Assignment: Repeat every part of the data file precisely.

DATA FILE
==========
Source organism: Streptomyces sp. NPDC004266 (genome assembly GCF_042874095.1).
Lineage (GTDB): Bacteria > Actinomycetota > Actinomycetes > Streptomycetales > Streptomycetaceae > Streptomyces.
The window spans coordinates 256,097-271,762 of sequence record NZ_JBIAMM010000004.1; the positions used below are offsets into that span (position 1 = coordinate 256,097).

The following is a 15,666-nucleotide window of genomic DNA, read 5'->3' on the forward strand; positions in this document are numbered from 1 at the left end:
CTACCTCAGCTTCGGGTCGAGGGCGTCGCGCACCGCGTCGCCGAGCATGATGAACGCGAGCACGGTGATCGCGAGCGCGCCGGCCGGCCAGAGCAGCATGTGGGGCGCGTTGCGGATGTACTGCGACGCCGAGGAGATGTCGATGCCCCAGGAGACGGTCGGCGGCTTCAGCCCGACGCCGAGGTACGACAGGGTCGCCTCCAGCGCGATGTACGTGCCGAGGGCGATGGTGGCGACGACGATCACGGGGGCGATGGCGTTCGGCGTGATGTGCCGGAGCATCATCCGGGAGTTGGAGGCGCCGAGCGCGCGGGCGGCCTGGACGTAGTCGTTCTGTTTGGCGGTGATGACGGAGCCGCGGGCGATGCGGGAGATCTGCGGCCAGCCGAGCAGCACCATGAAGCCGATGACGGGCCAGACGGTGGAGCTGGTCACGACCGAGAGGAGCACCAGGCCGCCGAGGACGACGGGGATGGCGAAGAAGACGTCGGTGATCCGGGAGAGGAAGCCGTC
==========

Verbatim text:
Source organism: Streptomyces sp. NPDC004266 (genome assembly GCF_042874095.1).
Lineage (GTDB): Bacteria > Actinomycetota > Actinomycetes > Streptomycetales > Streptomycetaceae > Streptomyces.
The window spans coordinates 256,097-271,762 of sequence record NZ_JBIAMM010000004.1; the positions used below are offsets into that span (position 1 = coordinate 256,097).

The following is a 15,666-nucleotide window of genomic DNA, read 5'->3' on the forward strand; positions in this document are numbered from 1 at the left end:
CTACCTCAGCTTCGGGTCGAGGGCGTCGCGCACCGCGTCGCCGAGCATGATGAACGCGAGCACGGTGATCGCGAGCGCGCCGGCCGGCCAGAGCAGCATGTGGGGCGCGTTGCGGATGTACTGCGACGCCGAGGAGATGTCGATGCCCCAGGAGACGGTCGGCGGCTTCAGCCCGACGCCGAGGTACGACAGGGTCGCCTCCAGCGCGATGTACGTGCCGAGGGCGATGGTGGCGACGACGATCACGGGGGCGATGGCGTTCGGCGTGATGTGCCGGAGCATCATCCGGGAGTTGGAGGCGCCGAGCGCGCGGGCGGCCTGGACGTAGTCGTTCTGTTTGGCGGTGATGACGGAGCCGCGGGCGATGCGGGAGATCTGCGGCCAGCCGAGCAGCACCATGAAGCCGATGACGGGCCAGACGGTGGAGCTGGTCACGACCGAGAGGAGCACCAGGCCGCCGAGGACGACGGGGATGGCGAAGAAGACGTCGGTGATCCGGGAGAGGAAGCCGTC